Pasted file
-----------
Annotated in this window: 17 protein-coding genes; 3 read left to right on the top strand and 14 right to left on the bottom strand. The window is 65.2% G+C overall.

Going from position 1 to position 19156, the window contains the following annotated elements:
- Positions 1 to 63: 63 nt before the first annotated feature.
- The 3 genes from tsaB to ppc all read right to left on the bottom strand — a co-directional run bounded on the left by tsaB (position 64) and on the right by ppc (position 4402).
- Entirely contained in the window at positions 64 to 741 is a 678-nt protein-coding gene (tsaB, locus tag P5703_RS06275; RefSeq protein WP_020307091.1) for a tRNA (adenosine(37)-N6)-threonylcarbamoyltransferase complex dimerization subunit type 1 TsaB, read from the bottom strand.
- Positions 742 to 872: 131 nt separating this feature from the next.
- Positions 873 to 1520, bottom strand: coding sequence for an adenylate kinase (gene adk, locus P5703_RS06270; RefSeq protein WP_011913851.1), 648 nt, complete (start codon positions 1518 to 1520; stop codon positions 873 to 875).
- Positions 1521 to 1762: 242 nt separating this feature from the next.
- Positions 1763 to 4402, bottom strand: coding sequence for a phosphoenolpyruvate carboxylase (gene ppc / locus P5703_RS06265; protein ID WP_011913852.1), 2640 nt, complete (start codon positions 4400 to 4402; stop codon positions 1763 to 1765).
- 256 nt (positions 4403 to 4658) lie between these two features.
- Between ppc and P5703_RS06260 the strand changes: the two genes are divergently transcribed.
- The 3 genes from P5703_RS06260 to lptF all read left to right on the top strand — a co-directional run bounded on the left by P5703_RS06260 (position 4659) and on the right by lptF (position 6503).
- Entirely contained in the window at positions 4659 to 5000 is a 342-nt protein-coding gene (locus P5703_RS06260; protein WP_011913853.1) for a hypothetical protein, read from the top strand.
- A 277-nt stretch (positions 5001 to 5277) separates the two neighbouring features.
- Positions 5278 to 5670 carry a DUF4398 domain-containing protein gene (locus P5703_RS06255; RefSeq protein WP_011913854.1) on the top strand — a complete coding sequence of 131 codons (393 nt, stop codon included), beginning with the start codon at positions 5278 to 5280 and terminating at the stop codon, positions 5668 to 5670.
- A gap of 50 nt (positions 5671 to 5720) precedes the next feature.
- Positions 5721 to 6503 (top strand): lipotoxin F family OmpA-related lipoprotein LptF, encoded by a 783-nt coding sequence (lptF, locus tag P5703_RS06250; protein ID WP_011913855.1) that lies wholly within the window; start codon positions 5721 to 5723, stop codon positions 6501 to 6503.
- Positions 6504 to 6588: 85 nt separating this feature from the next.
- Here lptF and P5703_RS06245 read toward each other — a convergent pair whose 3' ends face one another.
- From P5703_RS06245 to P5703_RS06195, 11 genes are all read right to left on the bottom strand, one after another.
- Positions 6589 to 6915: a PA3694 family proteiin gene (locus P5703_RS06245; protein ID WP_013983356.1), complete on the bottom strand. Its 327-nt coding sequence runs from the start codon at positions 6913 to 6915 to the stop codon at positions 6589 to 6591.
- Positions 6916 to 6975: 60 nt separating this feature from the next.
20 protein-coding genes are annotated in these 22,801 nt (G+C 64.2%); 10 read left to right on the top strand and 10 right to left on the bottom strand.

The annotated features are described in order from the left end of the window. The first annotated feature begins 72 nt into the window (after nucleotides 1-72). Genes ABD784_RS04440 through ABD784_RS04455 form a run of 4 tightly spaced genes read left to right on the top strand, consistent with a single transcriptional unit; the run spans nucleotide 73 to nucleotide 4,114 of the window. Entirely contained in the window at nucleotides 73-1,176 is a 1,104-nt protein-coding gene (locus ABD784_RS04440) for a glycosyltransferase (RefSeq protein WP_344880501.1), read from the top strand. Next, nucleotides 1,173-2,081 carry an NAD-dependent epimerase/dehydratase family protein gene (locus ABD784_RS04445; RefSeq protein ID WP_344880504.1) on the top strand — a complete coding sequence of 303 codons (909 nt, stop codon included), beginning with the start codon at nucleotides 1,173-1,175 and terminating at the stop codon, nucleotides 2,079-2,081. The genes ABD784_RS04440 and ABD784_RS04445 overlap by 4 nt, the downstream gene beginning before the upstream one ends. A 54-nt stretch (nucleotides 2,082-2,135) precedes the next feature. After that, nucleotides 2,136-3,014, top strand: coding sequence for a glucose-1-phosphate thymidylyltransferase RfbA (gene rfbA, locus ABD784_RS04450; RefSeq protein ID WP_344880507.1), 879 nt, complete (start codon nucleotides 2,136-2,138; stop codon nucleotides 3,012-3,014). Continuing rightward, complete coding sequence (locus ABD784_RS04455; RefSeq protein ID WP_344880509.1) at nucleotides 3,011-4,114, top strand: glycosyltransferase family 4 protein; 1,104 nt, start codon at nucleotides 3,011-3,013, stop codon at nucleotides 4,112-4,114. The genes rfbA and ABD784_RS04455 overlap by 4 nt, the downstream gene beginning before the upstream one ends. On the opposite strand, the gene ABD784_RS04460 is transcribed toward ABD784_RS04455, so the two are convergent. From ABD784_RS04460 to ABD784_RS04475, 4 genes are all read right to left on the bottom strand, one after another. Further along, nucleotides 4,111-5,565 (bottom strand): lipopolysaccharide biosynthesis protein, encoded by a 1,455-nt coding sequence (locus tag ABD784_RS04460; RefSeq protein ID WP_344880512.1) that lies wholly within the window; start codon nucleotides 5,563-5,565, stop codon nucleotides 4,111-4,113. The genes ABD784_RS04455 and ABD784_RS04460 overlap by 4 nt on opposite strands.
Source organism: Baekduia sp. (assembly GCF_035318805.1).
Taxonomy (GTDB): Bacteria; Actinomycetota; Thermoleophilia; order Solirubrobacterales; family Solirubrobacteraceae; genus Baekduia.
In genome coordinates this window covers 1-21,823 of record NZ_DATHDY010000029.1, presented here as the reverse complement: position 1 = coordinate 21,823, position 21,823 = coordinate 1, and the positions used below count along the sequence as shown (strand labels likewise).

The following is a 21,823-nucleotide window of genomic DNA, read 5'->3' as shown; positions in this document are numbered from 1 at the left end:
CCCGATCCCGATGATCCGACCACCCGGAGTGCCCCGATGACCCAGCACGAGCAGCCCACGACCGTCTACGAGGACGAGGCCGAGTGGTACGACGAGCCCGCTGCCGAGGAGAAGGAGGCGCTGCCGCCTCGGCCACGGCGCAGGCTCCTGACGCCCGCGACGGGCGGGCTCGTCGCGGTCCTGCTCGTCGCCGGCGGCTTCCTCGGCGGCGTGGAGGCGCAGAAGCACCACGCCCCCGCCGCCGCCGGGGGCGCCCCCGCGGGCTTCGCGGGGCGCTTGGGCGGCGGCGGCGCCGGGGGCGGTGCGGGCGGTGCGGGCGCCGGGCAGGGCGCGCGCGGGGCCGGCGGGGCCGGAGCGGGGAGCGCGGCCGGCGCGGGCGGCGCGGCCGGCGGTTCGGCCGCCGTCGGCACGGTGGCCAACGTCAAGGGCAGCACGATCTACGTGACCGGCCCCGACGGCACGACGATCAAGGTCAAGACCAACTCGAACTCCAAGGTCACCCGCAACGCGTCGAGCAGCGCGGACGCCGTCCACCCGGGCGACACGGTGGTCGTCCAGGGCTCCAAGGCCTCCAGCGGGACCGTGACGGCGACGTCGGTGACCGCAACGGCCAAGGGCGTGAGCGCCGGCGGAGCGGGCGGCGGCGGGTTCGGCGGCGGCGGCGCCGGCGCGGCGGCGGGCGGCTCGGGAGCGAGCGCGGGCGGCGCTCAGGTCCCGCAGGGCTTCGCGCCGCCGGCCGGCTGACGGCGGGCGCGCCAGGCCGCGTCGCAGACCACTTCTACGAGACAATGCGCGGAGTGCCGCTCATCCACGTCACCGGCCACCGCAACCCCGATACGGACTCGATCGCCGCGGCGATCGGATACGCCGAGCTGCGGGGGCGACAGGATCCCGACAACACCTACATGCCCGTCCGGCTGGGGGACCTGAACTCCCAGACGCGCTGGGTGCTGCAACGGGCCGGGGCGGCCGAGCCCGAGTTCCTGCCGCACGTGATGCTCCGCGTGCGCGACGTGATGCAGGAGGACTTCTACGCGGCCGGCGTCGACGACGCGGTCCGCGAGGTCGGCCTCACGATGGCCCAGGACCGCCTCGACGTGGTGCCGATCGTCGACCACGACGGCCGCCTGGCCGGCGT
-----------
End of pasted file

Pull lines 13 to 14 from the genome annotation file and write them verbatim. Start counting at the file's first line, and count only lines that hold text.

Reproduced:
- Entirely contained in the window at positions 4659 to 5000 is a 342-nt protein-coding gene (locus P5703_RS06260; protein WP_011913853.1) for a hypothetical protein, read from the top strand.
- A 277-nt stretch (positions 5001 to 5277) separates the two neighbouring features.